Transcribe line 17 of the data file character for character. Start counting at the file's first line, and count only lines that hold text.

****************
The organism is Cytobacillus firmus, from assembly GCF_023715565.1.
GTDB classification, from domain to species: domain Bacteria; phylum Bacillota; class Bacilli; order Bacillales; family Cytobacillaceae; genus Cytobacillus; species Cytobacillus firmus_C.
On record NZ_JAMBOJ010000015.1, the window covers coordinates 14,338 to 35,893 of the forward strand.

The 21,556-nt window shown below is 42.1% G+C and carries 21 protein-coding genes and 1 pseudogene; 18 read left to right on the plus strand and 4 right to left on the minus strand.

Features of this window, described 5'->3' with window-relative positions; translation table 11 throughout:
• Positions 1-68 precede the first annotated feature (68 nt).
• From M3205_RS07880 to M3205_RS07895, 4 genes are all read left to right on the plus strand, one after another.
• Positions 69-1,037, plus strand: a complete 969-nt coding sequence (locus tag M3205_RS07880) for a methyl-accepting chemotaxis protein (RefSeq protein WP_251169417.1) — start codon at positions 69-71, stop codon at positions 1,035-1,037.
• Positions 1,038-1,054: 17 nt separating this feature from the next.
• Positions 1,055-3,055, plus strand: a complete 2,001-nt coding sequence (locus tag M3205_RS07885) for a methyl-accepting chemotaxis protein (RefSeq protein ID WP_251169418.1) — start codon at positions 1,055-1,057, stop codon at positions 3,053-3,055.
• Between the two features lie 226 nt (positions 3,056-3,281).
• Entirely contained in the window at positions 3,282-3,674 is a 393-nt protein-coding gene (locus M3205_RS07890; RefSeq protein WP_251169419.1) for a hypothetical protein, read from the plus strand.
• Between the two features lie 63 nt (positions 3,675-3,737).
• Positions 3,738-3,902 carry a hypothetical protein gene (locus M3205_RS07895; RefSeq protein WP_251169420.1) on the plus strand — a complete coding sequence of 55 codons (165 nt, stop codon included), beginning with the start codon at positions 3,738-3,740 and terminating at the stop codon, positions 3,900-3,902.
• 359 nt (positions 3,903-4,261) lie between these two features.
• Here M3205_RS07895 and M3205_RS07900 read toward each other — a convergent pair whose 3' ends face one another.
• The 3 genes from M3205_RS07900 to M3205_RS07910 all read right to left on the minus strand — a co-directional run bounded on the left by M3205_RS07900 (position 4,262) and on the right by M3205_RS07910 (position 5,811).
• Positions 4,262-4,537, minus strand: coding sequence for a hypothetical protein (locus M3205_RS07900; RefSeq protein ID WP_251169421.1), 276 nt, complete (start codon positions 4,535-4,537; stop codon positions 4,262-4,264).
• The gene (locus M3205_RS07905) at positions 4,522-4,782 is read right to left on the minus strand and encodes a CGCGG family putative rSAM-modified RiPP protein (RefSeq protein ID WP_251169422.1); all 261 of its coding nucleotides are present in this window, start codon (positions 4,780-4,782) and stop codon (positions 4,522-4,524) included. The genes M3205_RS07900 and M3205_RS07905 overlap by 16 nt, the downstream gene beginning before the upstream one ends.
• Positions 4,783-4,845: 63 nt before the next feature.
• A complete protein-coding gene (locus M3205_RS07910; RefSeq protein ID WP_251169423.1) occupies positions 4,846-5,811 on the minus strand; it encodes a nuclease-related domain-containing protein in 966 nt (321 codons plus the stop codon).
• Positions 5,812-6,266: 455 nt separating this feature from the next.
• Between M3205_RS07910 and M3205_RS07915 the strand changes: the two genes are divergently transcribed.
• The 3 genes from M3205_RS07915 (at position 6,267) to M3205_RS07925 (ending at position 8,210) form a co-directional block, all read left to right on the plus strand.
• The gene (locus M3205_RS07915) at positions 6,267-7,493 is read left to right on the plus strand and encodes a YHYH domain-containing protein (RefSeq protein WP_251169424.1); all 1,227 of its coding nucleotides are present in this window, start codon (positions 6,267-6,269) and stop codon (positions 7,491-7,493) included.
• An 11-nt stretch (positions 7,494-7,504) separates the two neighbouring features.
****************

• The 3 genes from M3205_RS07900 to M3205_RS07910 all read right to left on the minus strand — a co-directional run bounded on the left by M3205_RS07900 (position 4,262) and on the right by M3205_RS07910 (position 5,811).